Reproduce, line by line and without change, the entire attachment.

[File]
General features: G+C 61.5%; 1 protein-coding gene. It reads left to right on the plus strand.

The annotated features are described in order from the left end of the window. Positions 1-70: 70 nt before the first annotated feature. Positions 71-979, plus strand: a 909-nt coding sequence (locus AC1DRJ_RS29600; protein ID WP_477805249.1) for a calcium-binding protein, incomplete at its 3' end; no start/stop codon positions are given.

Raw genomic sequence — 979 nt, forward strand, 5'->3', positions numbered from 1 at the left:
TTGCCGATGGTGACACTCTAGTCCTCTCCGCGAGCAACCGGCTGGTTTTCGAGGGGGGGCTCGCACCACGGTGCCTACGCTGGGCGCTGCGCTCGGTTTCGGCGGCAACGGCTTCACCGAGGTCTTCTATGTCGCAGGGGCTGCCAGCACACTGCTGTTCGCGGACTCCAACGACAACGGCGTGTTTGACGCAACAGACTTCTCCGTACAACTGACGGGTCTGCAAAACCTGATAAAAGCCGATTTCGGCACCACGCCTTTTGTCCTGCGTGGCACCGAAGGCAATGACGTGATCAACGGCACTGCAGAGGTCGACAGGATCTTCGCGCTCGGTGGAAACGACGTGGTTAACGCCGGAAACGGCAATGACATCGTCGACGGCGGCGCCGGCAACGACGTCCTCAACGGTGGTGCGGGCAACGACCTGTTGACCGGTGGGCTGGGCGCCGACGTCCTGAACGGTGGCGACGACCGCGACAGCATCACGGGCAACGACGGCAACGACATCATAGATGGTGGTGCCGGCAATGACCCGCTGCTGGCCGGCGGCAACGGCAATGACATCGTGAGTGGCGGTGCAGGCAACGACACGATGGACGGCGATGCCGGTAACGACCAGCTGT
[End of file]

General features: G+C 61.5%; 1 protein-coding gene. It reads left to right on the plus strand.

The annotated features are described in order from the left end of the window. Positions 1-70: 70 nt before the first annotated feature. Positions 71-979, plus strand: a 909-nt coding sequence (locus AC1DRJ_RS29600; protein ID WP_477805249.1) for a calcium-binding protein, incomplete at its 3' end; no start/stop codon positions are given.

Raw genomic sequence — 979 nt, forward strand, 5'->3', positions numbered from 1 at the left:
TTGCCGATGGTGACACTCTAGTCCTCTCCGCGAGCAACCGGCTGGTTTTCGAGGGGGGGCTCGCACCACGGTGCCTACGCTGGGCGCTGCGCTCGGTTTCGGCGGCAACGGCTTCACCGAGGTCTTCTATGTCGCAGGGGCTGCCAGCACACTGCTGTTCGCGGACTCCAACGACAACGGCGTGTTTGACGCAACAGACTTCTCCGTACAACTGACGGGTCTGCAAAACCTGATAAAAGCCGATTTCGGCACCACGCCTTTTGTCCTGCGTGGCACCGAAGGCAATGACGTGATCAACGGCACTGCAGAGGTCGACAGGATCTTCGCGCTCGGTGGAAACGACGTGGTTAACGCCGGAAACGGCAATGACATCGTCGACGGCGGCGCCGGCAACGACGTCCTCAACGGTGGTGCGGGCAACGACCTGTTGACCGGTGGGCTGGGCGCCGACGTCCTGAACGGTGGCGACGACCGCGACAGCATCACGGGCAACGACGGCAACGACATCATAGATGGTGGTGCCGGCAATGACCCGCTGCTGGCCGGCGGCAACGGCAATGACATCGTGAGTGGCGGTGCAGGCAACGACACGATGGACGGCGATGCCGGTAACGACCAGCTGT